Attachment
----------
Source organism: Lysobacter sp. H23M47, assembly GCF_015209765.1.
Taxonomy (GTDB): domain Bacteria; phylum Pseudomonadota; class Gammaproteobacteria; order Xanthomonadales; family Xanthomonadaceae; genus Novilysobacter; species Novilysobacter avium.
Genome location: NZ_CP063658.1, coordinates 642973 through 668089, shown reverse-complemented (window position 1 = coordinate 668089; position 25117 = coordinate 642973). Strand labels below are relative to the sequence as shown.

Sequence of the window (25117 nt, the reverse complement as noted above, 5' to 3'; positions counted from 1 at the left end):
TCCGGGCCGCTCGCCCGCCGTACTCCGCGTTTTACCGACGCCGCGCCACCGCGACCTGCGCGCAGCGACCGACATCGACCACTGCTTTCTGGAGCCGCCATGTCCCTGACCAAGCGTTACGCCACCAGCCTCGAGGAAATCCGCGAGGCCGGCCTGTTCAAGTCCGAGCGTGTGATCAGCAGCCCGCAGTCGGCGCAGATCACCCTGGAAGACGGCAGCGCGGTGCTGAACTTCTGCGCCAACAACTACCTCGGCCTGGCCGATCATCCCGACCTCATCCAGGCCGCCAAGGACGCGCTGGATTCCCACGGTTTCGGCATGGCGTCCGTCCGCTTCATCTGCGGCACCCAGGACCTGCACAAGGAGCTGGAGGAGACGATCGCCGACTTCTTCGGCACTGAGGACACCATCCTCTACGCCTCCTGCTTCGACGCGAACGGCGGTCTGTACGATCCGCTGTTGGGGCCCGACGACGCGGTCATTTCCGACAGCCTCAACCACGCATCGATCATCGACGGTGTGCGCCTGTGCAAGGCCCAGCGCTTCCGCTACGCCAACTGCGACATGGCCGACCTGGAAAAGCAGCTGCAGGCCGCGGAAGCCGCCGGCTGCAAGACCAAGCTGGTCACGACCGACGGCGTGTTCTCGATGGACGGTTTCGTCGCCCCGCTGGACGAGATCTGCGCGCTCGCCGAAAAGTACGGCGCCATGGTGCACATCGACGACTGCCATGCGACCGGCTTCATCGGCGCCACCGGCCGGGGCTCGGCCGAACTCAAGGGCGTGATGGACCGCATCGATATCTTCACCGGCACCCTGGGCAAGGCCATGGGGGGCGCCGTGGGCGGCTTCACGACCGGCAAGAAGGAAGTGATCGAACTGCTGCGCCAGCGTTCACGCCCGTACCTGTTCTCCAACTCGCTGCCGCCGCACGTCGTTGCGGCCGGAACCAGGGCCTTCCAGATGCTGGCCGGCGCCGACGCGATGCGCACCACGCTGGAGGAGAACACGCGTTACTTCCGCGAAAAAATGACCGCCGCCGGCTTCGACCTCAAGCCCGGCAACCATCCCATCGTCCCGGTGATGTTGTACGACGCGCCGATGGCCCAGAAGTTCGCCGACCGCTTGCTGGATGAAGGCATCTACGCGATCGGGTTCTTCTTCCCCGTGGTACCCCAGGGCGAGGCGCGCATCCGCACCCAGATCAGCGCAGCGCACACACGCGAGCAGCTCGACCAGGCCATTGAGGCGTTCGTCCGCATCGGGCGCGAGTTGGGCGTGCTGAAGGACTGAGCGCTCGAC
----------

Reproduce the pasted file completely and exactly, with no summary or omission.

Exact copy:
Source organism: Lysobacter sp. H23M47, assembly GCF_015209765.1.
Taxonomy (GTDB): domain Bacteria; phylum Pseudomonadota; class Gammaproteobacteria; order Xanthomonadales; family Xanthomonadaceae; genus Novilysobacter; species Novilysobacter avium.
Genome location: NZ_CP063658.1, coordinates 642973 through 668089, shown reverse-complemented (window position 1 = coordinate 668089; position 25117 = coordinate 642973). Strand labels below are relative to the sequence as shown.

Sequence of the window (25117 nt, the reverse complement as noted above, 5' to 3'; positions counted from 1 at the left end):
TCCGGGCCGCTCGCCCGCCGTACTCCGCGTTTTACCGACGCCGCGCCACCGCGACCTGCGCGCAGCGACCGACATCGACCACTGCTTTCTGGAGCCGCCATGTCCCTGACCAAGCGTTACGCCACCAGCCTCGAGGAAATCCGCGAGGCCGGCCTGTTCAAGTCCGAGCGTGTGATCAGCAGCCCGCAGTCGGCGCAGATCACCCTGGAAGACGGCAGCGCGGTGCTGAACTTCTGCGCCAACAACTACCTCGGCCTGGCCGATCATCCCGACCTCATCCAGGCCGCCAAGGACGCGCTGGATTCCCACGGTTTCGGCATGGCGTCCGTCCGCTTCATCTGCGGCACCCAGGACCTGCACAAGGAGCTGGAGGAGACGATCGCCGACTTCTTCGGCACTGAGGACACCATCCTCTACGCCTCCTGCTTCGACGCGAACGGCGGTCTGTACGATCCGCTGTTGGGGCCCGACGACGCGGTCATTTCCGACAGCCTCAACCACGCATCGATCATCGACGGTGTGCGCCTGTGCAAGGCCCAGCGCTTCCGCTACGCCAACTGCGACATGGCCGACCTGGAAAAGCAGCTGCAGGCCGCGGAAGCCGCCGGCTGCAAGACCAAGCTGGTCACGACCGACGGCGTGTTCTCGATGGACGGTTTCGTCGCCCCGCTGGACGAGATCTGCGCGCTCGCCGAAAAGTACGGCGCCATGGTGCACATCGACGACTGCCATGCGACCGGCTTCATCGGCGCCACCGGCCGGGGCTCGGCCGAACTCAAGGGCGTGATGGACCGCATCGATATCTTCACCGGCACCCTGGGCAAGGCCATGGGGGGCGCCGTGGGCGGCTTCACGACCGGCAAGAAGGAAGTGATCGAACTGCTGCGCCAGCGTTCACGCCCGTACCTGTTCTCCAACTCGCTGCCGCCGCACGTCGTTGCGGCCGGAACCAGGGCCTTCCAGATGCTGGCCGGCGCCGACGCGATGCGCACCACGCTGGAGGAGAACACGCGTTACTTCCGCGAAAAAATGACCGCCGCCGGCTTCGACCTCAAGCCCGGCAACCATCCCATCGTCCCGGTGATGTTGTACGACGCGCCGATGGCCCAGAAGTTCGCCGACCGCTTGCTGGATGAAGGCATCTACGCGATCGGGTTCTTCTTCCCCGTGGTACCCCAGGGCGAGGCGCGCATCCGCACCCAGATCAGCGCAGCGCACACACGCGAGCAGCTCGACCAGGCCATTGAGGCGTTCGTCCGCATCGGGCGCGAGTTGGGCGTGCTGAAGGACTGAGCGCTCGAC